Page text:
Renewable Energy Zone Roadmap

Images from the QREZ Roadmap document

In late 2023, NQCC made a submission to the Draft Renewable Energy Zone (REZ) Roadmap (read it here). On 26 March 2024, the refined Roadmap was released and is available here

The Roadmap sets out a framework to connect 22 GW of new, grid-scale renewable energy in 12 potential locations (or REZs) across the state. 

REZs connect electricity generators, like wind and solar projects, in a coordinated way to optimise renewable development and network infrastructure. By enabling proactive planning and meaningful community engagement, they hope to deliver better outcomes for Queensland's regional communities and industries.

As a key element of their approach to REZ delivery, the Dept of Environment and Climate (DEC) will be undertaking REZ Readiness Assessments, which look at how best to manage cumulative impacts and maximise opportunities for local communities.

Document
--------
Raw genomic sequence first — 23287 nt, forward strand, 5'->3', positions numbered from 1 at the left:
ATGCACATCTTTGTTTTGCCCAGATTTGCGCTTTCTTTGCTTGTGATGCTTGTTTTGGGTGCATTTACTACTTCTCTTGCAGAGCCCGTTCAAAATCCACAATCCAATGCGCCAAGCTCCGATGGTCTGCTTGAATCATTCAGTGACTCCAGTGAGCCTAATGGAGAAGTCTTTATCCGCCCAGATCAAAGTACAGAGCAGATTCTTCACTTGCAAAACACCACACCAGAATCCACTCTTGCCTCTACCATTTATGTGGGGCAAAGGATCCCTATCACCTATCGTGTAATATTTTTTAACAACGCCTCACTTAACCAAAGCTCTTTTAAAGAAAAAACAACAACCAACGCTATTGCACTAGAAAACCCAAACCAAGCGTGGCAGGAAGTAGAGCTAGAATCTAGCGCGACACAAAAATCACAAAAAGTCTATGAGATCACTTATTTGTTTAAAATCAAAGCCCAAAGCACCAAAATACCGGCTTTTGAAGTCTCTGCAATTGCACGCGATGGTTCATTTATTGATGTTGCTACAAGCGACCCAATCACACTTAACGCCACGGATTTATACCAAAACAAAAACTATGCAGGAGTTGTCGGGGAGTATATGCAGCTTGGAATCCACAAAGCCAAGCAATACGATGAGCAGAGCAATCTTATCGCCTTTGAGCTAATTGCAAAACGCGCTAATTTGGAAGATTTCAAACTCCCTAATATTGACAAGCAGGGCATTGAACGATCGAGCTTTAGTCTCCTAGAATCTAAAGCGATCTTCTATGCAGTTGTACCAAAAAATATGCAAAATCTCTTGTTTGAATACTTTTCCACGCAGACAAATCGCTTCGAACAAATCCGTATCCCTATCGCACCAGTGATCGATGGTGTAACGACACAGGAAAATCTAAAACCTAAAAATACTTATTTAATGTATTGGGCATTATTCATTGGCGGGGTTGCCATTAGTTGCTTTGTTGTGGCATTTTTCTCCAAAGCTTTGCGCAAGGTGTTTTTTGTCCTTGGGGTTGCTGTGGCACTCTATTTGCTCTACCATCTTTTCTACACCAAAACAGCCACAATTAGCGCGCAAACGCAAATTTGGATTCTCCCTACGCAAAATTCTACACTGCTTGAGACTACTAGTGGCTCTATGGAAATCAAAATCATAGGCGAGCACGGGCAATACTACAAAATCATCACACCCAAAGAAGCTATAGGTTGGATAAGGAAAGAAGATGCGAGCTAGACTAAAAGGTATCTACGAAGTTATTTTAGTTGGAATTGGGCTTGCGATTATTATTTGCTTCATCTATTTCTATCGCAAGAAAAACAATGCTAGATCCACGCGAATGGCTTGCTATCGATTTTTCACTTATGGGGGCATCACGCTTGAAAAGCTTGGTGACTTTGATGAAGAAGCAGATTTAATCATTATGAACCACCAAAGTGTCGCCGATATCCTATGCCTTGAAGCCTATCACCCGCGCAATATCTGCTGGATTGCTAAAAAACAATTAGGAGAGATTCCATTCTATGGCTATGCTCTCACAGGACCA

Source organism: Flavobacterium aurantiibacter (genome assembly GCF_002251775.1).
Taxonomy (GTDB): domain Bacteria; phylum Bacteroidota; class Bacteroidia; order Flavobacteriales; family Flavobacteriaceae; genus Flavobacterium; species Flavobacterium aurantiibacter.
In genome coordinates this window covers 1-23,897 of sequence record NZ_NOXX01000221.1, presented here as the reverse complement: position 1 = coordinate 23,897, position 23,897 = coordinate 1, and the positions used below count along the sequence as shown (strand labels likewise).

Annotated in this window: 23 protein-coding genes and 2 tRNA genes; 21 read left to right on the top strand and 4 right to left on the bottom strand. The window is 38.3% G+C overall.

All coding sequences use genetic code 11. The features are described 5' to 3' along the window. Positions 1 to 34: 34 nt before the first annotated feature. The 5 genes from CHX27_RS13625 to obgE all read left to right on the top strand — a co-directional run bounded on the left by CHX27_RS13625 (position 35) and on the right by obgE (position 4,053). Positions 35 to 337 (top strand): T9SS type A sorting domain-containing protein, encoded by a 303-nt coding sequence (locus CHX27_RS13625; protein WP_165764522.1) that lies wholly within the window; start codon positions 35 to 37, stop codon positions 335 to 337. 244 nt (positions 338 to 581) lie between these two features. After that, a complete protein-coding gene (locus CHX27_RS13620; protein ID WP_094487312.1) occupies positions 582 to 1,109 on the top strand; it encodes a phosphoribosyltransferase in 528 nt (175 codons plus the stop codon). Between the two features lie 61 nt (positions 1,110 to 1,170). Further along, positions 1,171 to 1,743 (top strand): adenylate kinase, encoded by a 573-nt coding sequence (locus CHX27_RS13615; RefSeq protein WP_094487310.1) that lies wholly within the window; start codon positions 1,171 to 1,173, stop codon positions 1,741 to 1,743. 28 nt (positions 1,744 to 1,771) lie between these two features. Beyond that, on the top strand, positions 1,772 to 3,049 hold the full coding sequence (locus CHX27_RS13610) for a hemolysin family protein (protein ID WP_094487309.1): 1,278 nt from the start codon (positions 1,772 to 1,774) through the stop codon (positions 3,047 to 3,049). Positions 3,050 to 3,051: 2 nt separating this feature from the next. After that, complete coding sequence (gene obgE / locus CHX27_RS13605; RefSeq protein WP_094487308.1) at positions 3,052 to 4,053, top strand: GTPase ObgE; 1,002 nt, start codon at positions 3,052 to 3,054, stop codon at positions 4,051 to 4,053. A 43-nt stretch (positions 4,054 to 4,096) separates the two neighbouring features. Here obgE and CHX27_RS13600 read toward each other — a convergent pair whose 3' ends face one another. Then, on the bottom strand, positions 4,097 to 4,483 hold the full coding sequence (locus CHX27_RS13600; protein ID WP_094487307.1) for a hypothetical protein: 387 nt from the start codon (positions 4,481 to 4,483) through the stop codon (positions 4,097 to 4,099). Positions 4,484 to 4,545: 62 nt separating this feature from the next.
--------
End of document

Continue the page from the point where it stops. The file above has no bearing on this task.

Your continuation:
Set to kick off-in 2024, these assessments will focus initially on the Central Queensland region, with Callide being the first potential REZ. Further assessments for North and Far North Queensland and Southern Queensland will commence later in 2024. 

They have committed to working closely with local stakeholders and communities to understand local priorities and needs, with REZ Readiness Assessments set to begin in the first half of 2024.

You can access the REZ Roadmap, and accompanying map, on the Department’s website here: The REZ Roadmap | Department of Energy and Climate.

Throughout 2023, DEC also engaged with communities right across the state to understand how they are experiencing the energy transformation.

The Stakeholder Insights on the Energy Transformation Report, which was released alongside the updated REZ Roadmap, summarises the feedback received from this extensive consultation process.

NQCC will continue to engage with DEC to ensure our much-needed energy transition is supported by good planning, robust consultation and engagement, and a nature-positive approach, to ensure North Queensland's natural values are protected and, where possible, improved in the long-term.

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  • Crystal Falknau